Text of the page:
These Bike-Shaped Bike Lights Keep You Safer On The Road

The Brainy Bike Light isn’t just another flash in the dark. It makes it very clear there is a bike ahead.

As cyclists look for greater visibility on the road, they’ve tended to go for bigger, brighter, flashier lights. But, truth be told, it’s not always helped. Despite a long-term fall in bike accidents in U.S. cities, cyclists are still being injured and killed with alarming regularity.


Could it be that we’re thinking about lights the wrong way? Inventor Crawford Hollingworth thinks so. His theory is that standard lights get lost in a blizzard of other beams on the road, and therefore lose their effect. Drivers don’t respond as they might, because from 50 feet away bike lights look like car lights or street lamps.

Instead of a flat beam, Hollingworth’s new Brainy Bike Lights harness the power of symbols. They’re bike lights shaped like a person-on-a-bike, so other road-users really know what they’re dealing with.

“The symbol of the bike primes drivers to ‘think bike’ and to make associations with the person on the bike and their presence and progress along the road,” Hollingworth says at his website.

See a video demonstration here:

In fact, Hollingworth does have a background in behavioral science, so he understands about priming and symbols. And the Brainy Bike Lights have been tested in a lab at no less an institution than Oxford University, in the U.K. On average, the study showed, drivers reacted 100 milliseconds quicker to the symbol than to a standard light, which is about four feet for a car traveling at 30 MPH.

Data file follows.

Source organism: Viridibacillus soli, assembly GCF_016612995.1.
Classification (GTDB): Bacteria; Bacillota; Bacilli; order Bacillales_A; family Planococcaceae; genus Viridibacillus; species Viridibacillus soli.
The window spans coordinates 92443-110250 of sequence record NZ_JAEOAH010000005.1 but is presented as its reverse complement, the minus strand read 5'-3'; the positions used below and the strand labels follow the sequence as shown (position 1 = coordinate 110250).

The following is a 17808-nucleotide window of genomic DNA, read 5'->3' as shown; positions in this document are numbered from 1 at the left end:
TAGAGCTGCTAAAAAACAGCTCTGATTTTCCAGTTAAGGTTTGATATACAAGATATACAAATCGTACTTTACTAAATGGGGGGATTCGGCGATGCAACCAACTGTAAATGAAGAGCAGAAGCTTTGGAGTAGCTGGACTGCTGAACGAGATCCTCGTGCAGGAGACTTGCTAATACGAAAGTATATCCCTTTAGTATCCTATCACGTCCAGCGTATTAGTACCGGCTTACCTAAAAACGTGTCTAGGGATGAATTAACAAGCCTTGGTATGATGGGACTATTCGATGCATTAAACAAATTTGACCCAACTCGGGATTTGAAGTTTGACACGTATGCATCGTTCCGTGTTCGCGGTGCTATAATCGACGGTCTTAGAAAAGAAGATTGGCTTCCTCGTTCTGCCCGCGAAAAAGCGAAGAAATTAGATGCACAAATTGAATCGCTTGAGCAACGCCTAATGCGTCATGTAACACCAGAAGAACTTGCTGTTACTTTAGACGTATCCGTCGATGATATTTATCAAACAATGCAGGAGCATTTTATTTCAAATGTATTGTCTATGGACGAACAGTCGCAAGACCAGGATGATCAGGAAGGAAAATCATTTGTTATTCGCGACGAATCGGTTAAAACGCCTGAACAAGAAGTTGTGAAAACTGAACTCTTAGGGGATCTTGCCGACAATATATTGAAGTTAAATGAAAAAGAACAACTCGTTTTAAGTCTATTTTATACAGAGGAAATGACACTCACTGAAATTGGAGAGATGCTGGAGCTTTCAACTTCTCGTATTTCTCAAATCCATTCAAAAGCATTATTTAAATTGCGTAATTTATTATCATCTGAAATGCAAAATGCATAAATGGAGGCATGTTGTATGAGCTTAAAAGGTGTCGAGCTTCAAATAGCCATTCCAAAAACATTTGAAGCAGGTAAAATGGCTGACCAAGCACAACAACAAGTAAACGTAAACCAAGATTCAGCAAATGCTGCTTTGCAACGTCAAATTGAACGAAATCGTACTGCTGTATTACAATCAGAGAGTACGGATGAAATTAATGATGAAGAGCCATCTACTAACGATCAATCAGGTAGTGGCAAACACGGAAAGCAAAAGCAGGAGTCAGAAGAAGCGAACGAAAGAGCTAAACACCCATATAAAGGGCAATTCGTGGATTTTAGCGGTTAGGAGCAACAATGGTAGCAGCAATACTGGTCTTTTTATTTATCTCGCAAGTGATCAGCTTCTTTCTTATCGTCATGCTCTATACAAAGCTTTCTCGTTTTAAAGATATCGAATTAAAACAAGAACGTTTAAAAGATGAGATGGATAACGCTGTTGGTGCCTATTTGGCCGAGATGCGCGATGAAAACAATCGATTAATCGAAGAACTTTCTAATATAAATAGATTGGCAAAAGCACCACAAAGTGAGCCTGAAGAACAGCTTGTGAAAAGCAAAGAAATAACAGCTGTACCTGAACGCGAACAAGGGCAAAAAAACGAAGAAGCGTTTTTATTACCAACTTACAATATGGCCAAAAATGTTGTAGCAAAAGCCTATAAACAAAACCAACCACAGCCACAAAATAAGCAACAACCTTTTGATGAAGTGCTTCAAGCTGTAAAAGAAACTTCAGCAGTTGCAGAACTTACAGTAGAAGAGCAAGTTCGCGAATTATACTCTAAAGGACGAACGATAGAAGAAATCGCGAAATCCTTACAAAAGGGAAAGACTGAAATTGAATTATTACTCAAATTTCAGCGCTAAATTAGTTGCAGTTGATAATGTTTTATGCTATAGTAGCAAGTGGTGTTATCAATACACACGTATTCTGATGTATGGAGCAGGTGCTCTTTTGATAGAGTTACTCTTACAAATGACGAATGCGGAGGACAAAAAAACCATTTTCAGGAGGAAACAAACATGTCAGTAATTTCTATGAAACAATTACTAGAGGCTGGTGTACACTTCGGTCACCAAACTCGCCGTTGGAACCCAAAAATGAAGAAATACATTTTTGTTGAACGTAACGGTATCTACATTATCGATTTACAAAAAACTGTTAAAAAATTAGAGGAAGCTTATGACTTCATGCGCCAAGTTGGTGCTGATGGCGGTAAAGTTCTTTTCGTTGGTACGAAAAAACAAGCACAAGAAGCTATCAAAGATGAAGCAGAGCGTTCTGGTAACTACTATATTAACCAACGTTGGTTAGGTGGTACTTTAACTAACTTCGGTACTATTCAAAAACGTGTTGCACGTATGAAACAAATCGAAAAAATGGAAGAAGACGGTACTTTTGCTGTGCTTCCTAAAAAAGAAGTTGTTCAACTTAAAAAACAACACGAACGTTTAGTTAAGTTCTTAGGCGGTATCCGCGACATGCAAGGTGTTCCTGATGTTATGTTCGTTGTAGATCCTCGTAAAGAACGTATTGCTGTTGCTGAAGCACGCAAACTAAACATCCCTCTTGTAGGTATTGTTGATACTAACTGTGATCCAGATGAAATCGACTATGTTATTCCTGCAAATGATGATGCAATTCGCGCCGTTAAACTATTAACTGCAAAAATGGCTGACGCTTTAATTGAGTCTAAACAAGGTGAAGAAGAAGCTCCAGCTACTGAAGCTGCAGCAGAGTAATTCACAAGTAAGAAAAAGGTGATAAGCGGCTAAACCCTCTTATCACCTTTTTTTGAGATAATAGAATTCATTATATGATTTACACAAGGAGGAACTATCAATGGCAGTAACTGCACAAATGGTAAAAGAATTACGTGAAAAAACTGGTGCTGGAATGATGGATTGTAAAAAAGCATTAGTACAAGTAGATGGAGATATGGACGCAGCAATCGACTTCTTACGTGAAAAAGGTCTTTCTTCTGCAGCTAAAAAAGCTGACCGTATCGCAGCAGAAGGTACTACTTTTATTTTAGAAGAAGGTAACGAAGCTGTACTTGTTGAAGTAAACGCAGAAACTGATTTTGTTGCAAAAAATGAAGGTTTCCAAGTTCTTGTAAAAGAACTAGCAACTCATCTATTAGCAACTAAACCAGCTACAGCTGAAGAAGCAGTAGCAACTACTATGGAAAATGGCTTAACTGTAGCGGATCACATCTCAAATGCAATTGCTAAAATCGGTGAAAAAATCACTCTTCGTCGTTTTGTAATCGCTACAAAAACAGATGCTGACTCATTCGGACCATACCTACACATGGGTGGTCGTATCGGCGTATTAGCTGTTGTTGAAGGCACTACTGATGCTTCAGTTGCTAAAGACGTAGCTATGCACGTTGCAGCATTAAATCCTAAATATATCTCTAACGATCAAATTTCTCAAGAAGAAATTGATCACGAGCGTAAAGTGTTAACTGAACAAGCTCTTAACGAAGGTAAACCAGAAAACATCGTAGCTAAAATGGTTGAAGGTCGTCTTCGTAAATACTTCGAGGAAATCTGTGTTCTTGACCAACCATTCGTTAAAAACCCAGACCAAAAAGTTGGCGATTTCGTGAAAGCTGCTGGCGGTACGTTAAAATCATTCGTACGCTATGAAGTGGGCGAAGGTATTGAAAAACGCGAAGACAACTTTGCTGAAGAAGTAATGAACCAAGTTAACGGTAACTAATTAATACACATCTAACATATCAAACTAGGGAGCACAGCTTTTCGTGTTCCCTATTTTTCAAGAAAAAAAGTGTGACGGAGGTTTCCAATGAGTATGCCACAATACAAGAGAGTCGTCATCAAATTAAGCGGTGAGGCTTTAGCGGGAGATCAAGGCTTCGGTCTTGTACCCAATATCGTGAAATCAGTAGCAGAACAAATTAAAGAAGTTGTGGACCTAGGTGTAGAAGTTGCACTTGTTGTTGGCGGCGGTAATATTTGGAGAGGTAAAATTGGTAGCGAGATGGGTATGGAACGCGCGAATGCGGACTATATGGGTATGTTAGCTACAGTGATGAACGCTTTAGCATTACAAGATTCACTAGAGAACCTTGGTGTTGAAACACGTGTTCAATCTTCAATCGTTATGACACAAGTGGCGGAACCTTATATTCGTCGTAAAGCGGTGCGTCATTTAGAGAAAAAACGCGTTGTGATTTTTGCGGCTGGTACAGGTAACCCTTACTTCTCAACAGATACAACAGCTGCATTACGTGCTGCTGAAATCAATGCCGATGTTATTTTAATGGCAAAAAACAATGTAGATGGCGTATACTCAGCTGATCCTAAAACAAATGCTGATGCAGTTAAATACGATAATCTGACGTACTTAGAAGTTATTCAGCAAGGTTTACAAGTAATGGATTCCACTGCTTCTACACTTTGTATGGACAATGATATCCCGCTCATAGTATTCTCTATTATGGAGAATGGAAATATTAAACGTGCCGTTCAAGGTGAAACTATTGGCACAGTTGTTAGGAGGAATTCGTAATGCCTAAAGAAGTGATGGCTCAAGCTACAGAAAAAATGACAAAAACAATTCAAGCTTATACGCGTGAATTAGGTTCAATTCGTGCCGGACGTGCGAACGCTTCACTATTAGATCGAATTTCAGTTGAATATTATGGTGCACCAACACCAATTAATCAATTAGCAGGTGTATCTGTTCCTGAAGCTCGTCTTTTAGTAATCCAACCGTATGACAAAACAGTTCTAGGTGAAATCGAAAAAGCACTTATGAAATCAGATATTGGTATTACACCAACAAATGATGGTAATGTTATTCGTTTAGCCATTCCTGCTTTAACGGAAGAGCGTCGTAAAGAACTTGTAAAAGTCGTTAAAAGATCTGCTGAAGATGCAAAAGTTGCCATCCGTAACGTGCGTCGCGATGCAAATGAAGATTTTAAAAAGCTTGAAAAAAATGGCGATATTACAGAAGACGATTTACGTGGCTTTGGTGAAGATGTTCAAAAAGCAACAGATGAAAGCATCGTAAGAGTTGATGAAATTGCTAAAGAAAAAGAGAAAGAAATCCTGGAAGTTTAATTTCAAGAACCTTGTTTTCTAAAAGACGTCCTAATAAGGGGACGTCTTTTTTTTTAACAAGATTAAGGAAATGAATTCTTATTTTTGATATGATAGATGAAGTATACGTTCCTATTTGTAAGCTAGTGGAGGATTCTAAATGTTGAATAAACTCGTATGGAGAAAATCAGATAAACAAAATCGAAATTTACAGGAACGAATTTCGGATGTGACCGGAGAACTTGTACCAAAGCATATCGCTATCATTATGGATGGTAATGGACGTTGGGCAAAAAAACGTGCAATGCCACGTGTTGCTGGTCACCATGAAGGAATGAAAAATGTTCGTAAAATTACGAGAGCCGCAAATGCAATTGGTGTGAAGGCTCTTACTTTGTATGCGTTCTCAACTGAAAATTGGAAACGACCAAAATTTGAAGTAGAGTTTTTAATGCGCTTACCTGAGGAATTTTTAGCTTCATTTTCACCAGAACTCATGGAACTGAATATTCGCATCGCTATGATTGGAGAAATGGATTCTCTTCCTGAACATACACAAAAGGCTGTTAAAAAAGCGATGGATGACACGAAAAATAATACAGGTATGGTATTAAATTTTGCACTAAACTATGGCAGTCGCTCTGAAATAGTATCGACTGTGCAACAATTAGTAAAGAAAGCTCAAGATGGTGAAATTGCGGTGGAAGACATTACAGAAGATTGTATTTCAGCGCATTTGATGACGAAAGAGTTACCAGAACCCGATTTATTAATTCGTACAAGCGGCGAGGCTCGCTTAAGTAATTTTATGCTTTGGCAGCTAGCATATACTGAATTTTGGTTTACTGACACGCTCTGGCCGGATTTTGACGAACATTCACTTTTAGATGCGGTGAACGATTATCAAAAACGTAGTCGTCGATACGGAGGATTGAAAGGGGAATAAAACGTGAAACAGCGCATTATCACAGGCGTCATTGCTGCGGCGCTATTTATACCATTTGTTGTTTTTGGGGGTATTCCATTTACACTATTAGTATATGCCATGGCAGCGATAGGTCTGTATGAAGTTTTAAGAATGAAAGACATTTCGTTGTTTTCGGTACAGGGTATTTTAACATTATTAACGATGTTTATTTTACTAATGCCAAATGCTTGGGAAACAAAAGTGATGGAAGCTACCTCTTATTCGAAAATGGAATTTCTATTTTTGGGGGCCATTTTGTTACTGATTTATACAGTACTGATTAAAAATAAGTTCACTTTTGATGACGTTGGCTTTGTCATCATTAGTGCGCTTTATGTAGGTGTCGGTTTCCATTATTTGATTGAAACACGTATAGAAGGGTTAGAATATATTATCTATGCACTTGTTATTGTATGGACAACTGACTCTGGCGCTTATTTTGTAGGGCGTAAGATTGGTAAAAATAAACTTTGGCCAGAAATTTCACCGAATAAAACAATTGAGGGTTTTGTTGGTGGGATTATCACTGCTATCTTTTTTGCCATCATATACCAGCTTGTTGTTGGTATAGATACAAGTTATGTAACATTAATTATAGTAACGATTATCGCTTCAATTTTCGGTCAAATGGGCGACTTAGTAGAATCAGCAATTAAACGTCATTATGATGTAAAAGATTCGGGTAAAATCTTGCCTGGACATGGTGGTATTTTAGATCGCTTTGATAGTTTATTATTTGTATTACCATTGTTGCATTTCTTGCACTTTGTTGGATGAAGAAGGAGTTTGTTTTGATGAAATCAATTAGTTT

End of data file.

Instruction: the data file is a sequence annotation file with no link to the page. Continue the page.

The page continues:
Drivers were also less likely to confuse cyclists for something else. “The performance advantage of the Brainy Bike Lights over traditional bike lights was also observed in terms of fewer misses and fewer misidentification errors, (i.e. misidentifying the bike lights as non-bike lights) in the speeded discrimination task,” the study says.


The drawback is the lights are designed more for visibility than for illumination. Hollingworth recommends adding conventional lights on routes without overhead help, though he insists that shouldn’t be necessary in cities. “In my view, the biggest issue in cities full of light clutter is being seen, not illuminating the road,” he says in an email.

About the author

Ben Schiller is a New York staff writer for Fast Company. Previously, he edited a European management magazine and was a reporter in San Francisco, Prague, and Brussels.